China is dedicating too much time and investment in its future sea mining operations. According to Liu Feng, secretary-general of the China Ocean Mineral Resources Research and Development Association (COMRA), China is in the process of developing the state of the art technology required to mine minerals from the ocean bed. Most importantly, he underlines the geographical area China has, which is the largest as the country secured five contracts regarding deep-sea exploration.

Feng says there are some countries more developed in deep-sea exploration than China, including Germany, Japan and Belgium. All these countries have successfully launched mining tests on the deep-sea floor between 2,000 and 6,000 meters deep. In contrast, China only managed to reach 500 metres of depth in its deep-sea mining tests. China has to develop its weak industry first and then proceed with its plans to mine the seabed. Fengs also mentions the complex systematic coordination requirements for the wide-scale seabed mining operations. Nonetheless, China goes further in testing its deep-sea mining capability and goes under depths of 1,000 meters in 2020.


Shall We Focus On Mining Asteroids?

Japan was exporting 30% of the rare minerals from Asian countries other than China by late 2017. The country is determined to get out of China’s shadow in obtaining rare earth minerals and will surely go on exploring new seabeds and invest in deep-sea mining technology. China currently holds the processing technology in its hands but it may also not last too long.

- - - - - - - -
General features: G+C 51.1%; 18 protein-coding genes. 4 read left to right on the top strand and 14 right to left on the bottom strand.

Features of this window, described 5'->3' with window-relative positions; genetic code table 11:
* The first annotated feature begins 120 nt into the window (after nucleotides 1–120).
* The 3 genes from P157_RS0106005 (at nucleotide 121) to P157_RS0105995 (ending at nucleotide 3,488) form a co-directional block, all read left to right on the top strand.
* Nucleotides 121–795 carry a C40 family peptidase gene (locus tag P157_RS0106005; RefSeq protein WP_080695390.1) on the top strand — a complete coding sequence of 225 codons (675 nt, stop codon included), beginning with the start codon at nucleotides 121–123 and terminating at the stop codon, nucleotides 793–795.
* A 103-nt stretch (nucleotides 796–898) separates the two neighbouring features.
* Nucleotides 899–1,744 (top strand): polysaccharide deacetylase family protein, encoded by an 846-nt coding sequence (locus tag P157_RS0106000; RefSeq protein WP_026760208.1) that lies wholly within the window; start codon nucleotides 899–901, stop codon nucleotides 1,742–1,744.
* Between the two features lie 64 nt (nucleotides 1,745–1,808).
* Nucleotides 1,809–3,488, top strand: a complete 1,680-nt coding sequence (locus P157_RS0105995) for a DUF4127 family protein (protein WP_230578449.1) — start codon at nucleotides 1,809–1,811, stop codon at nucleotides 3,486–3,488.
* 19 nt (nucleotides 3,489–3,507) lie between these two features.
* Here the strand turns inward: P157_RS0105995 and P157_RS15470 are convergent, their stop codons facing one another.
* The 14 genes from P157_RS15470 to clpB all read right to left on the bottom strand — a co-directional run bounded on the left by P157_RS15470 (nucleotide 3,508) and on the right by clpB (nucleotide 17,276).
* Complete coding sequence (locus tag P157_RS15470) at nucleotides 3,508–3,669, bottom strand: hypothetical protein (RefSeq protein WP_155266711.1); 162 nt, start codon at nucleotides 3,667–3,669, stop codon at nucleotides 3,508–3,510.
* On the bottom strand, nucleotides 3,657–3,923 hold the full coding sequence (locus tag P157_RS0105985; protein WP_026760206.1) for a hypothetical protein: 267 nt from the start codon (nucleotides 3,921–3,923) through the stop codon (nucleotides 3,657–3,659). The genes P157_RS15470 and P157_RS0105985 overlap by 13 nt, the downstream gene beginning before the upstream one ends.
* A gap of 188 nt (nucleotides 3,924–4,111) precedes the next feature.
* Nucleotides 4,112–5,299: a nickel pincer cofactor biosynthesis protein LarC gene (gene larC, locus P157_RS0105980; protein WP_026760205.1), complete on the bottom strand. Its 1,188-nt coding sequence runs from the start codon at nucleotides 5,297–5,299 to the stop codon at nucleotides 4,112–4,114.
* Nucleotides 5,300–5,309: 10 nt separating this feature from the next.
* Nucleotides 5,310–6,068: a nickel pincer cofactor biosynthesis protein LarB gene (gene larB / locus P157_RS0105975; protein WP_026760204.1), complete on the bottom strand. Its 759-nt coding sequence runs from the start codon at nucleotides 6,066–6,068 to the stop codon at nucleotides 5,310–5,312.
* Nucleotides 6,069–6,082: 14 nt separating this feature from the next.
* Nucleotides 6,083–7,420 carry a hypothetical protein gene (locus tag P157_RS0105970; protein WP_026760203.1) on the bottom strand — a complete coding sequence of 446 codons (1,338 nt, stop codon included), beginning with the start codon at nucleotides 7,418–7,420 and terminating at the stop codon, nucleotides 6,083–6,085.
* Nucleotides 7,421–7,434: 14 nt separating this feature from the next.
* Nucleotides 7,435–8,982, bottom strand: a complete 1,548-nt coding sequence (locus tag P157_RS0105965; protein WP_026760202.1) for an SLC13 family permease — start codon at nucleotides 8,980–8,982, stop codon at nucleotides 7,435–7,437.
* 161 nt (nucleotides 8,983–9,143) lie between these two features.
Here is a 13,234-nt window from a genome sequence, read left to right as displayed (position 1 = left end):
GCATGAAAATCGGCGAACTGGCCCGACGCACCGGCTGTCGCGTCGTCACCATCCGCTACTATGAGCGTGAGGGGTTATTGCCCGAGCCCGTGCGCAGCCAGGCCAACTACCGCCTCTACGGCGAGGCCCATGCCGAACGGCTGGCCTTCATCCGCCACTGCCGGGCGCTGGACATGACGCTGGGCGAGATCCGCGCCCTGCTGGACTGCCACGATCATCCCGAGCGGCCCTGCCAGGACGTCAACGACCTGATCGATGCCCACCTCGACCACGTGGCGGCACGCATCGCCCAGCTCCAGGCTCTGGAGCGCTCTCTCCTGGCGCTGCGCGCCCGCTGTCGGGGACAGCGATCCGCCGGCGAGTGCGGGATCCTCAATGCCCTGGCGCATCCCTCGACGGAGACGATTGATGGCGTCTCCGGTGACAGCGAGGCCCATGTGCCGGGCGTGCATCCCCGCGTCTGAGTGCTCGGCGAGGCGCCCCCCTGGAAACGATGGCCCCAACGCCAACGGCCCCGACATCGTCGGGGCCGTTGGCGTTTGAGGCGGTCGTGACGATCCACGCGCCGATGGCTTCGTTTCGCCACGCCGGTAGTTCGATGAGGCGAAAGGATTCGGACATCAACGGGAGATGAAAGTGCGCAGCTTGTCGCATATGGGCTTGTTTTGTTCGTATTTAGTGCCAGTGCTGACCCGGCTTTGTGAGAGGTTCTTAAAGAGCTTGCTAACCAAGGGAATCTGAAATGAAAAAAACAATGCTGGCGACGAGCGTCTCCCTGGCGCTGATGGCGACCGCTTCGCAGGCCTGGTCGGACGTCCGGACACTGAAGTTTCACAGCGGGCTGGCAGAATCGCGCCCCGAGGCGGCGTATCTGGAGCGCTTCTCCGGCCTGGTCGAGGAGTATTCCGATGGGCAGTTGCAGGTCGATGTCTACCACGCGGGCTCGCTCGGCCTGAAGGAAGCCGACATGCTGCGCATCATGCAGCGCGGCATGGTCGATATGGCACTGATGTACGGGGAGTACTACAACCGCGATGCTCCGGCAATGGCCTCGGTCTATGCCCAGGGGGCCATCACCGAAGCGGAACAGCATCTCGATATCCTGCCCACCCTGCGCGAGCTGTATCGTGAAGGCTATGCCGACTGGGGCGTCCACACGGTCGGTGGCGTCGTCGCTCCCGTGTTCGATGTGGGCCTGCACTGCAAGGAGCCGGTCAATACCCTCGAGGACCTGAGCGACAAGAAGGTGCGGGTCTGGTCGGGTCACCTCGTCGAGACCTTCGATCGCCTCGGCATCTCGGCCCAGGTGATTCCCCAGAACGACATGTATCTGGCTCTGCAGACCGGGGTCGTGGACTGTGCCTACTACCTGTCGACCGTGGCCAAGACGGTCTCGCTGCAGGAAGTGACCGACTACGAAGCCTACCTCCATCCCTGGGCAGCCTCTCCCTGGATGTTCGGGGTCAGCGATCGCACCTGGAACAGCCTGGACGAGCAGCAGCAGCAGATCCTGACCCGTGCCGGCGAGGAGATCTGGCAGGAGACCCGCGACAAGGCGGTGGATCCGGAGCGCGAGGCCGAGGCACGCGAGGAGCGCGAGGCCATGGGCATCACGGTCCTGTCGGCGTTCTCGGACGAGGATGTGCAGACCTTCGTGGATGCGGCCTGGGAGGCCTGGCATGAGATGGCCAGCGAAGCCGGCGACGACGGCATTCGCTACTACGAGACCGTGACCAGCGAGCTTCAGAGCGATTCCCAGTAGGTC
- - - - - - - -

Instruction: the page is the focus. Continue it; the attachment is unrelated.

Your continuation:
US and Australia signed an agreement in November 2019 and in January US signed another with Canada, to secure rare earth elements (REEs). Chicago-NY based MP Materials acquired the Mountain Pass mine sits on the border of California and Nevada, where today 15% of the global supply of REEs are produced. The mined elements are sent to China for processing but MP Materials is planning to open its own in 2022.

Some defend the idea that humanity shall only focus on the deeply buried sources and shall stop spending money on new space exploration markets such as asteroid mining and water-extracting from the surface of planetary bodies. For some, the solution of survival only resides within the Earth, for others we must go to the Moon and Mars and asteroids to extract their resources to further expand the borders of civilization and protect Earth from dying.

Focusing on Earth seems like an easier option. Especially when there are billions of tons of REEs waiting to be mined. On the other hand, the space is full of cosmic treasure chests which contain minerals equal to a few Earths. The best example is 16 Psyche.

200 kilometres wide, the asteroid contains minerals equal to 74 times of the whole world’s economy… NASA has already begun a space exploration mission to reach the asteroid in 2030. The mission, called Lucy, will cost NASA 450 million dollars. If the US manages to land AI-powered mining spacecraft on the asteroid in the following decades, the budget spent on the exploration will be a matter of laughter.

Critics don’t have the chance to show Psyche 16 as a distraction from the real-world issues. The space rock covered with heavy metals was first discovered in 1852. So, where the minerals are the civilization goes.